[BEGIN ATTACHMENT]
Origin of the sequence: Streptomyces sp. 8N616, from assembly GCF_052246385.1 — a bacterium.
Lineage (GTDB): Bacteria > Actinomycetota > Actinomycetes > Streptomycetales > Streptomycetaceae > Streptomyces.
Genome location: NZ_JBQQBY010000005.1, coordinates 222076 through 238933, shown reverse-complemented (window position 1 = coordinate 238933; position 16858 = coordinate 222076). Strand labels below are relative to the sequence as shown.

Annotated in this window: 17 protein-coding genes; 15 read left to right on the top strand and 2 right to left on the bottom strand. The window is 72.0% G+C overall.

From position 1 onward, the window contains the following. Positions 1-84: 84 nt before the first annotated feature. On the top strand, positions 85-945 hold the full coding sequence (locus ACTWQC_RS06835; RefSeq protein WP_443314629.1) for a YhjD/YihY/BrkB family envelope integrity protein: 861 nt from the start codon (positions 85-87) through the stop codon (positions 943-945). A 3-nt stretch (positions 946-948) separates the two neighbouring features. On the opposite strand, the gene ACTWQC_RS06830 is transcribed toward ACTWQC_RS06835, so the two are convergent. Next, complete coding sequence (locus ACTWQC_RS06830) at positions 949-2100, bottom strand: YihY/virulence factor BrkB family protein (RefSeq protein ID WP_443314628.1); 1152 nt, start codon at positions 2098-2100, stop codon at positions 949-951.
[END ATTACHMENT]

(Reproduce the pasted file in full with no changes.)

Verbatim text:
Origin of the sequence: Streptomyces sp. 8N616, from assembly GCF_052246385.1 — a bacterium.
Lineage (GTDB): Bacteria > Actinomycetota > Actinomycetes > Streptomycetales > Streptomycetaceae > Streptomyces.
Genome location: NZ_JBQQBY010000005.1, coordinates 222076 through 238933, shown reverse-complemented (window position 1 = coordinate 238933; position 16858 = coordinate 222076). Strand labels below are relative to the sequence as shown.

Annotated in this window: 17 protein-coding genes; 15 read left to right on the top strand and 2 right to left on the bottom strand. The window is 72.0% G+C overall.

From position 1 onward, the window contains the following. Positions 1-84: 84 nt before the first annotated feature. On the top strand, positions 85-945 hold the full coding sequence (locus ACTWQC_RS06835; RefSeq protein WP_443314629.1) for a YhjD/YihY/BrkB family envelope integrity protein: 861 nt from the start codon (positions 85-87) through the stop codon (positions 943-945). A 3-nt stretch (positions 946-948) separates the two neighbouring features. On the opposite strand, the gene ACTWQC_RS06830 is transcribed toward ACTWQC_RS06835, so the two are convergent. Next, complete coding sequence (locus ACTWQC_RS06830) at positions 949-2100, bottom strand: YihY/virulence factor BrkB family protein (RefSeq protein ID WP_443314628.1); 1152 nt, start codon at positions 2098-2100, stop codon at positions 949-951.